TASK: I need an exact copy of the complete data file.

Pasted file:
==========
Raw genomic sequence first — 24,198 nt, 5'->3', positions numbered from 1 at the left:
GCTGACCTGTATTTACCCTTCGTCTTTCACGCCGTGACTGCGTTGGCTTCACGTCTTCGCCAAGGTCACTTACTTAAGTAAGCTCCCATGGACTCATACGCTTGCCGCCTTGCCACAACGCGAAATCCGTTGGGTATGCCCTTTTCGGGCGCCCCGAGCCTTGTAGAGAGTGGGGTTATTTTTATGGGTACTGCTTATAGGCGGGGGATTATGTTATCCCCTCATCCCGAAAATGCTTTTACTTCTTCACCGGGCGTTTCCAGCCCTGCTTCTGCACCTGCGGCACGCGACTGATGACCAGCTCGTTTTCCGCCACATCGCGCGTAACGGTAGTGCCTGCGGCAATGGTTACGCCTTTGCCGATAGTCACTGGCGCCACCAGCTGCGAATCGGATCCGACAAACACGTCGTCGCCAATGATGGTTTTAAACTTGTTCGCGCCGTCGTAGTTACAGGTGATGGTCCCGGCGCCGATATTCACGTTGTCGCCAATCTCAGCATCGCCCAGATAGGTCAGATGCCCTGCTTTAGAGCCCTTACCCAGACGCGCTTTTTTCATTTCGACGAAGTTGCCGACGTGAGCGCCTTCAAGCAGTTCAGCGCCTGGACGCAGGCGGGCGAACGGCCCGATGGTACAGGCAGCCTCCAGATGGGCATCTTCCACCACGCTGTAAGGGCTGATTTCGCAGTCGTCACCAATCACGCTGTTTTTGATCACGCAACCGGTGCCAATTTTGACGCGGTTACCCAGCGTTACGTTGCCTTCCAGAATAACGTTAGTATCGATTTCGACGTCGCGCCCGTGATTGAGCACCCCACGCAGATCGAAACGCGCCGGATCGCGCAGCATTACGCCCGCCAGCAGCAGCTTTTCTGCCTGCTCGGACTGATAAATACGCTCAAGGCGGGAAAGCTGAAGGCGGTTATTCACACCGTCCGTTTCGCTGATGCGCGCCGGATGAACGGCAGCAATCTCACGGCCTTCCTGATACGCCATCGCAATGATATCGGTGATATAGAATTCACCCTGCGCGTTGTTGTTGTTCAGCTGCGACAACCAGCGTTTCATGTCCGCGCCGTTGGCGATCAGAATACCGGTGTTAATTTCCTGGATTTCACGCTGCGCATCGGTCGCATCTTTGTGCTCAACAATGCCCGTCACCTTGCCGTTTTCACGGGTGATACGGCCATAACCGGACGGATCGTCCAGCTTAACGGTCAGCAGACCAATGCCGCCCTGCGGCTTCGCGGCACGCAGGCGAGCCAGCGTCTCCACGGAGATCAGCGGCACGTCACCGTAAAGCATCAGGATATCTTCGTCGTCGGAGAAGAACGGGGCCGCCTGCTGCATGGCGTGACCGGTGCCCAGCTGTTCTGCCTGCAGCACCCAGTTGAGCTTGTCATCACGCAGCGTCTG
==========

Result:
Raw genomic sequence first — 24,198 nt, 5'->3', positions numbered from 1 at the left:
GCTGACCTGTATTTACCCTTCGTCTTTCACGCCGTGACTGCGTTGGCTTCACGTCTTCGCCAAGGTCACTTACTTAAGTAAGCTCCCATGGACTCATACGCTTGCCGCCTTGCCACAACGCGAAATCCGTTGGGTATGCCCTTTTCGGGCGCCCCGAGCCTTGTAGAGAGTGGGGTTATTTTTATGGGTACTGCTTATAGGCGGGGGATTATGTTATCCCCTCATCCCGAAAATGCTTTTACTTCTTCACCGGGCGTTTCCAGCCCTGCTTCTGCACCTGCGGCACGCGACTGATGACCAGCTCGTTTTCCGCCACATCGCGCGTAACGGTAGTGCCTGCGGCAATGGTTACGCCTTTGCCGATAGTCACTGGCGCCACCAGCTGCGAATCGGATCCGACAAACACGTCGTCGCCAATGATGGTTTTAAACTTGTTCGCGCCGTCGTAGTTACAGGTGATGGTCCCGGCGCCGATATTCACGTTGTCGCCAATCTCAGCATCGCCCAGATAGGTCAGATGCCCTGCTTTAGAGCCCTTACCCAGACGCGCTTTTTTCATTTCGACGAAGTTGCCGACGTGAGCGCCTTCAAGCAGTTCAGCGCCTGGACGCAGGCGGGCGAACGGCCCGATGGTACAGGCAGCCTCCAGATGGGCATCTTCCACCACGCTGTAAGGGCTGATTTCGCAGTCGTCACCAATCACGCTGTTTTTGATCACGCAACCGGTGCCAATTTTGACGCGGTTACCCAGCGTTACGTTGCCTTCCAGAATAACGTTAGTATCGATTTCGACGTCGCGCCCGTGATTGAGCACCCCACGCAGATCGAAACGCGCCGGATCGCGCAGCATTACGCCCGCCAGCAGCAGCTTTTCTGCCTGCTCGGACTGATAAATACGCTCAAGGCGGGAAAGCTGAAGGCGGTTATTCACACCGTCCGTTTCGCTGATGCGCGCCGGATGAACGGCAGCAATCTCACGGCCTTCCTGATACGCCATCGCAATGATATCGGTGATATAGAATTCACCCTGCGCGTTGTTGTTGTTCAGCTGCGACAACCAGCGTTTCATGTCCGCGCCGTTGGCGATCAGAATACCGGTGTTAATTTCCTGGATTTCACGCTGCGCATCGGTCGCATCTTTGTGCTCAACAATGCCCGTCACCTTGCCGTTTTCACGGGTGATACGGCCATAACCGGACGGATCGTCCAGCTTAACGGTCAGCAGACCAATGCCGCCCTGCGGCTTCGCGGCACGCAGGCGAGCCAGCGTCTCCACGGAGATCAGCGGCACGTCACCGTAAAGCATCAGGATATCTTCGTCGTCGGAGAAGAACGGGGCCGCCTGCTGCATGGCGTGACCGGTGCCCAGCTGTTCTGCCTGCAGCACCCAGTTGAGCTTGTCATCACGCAGCGTCTG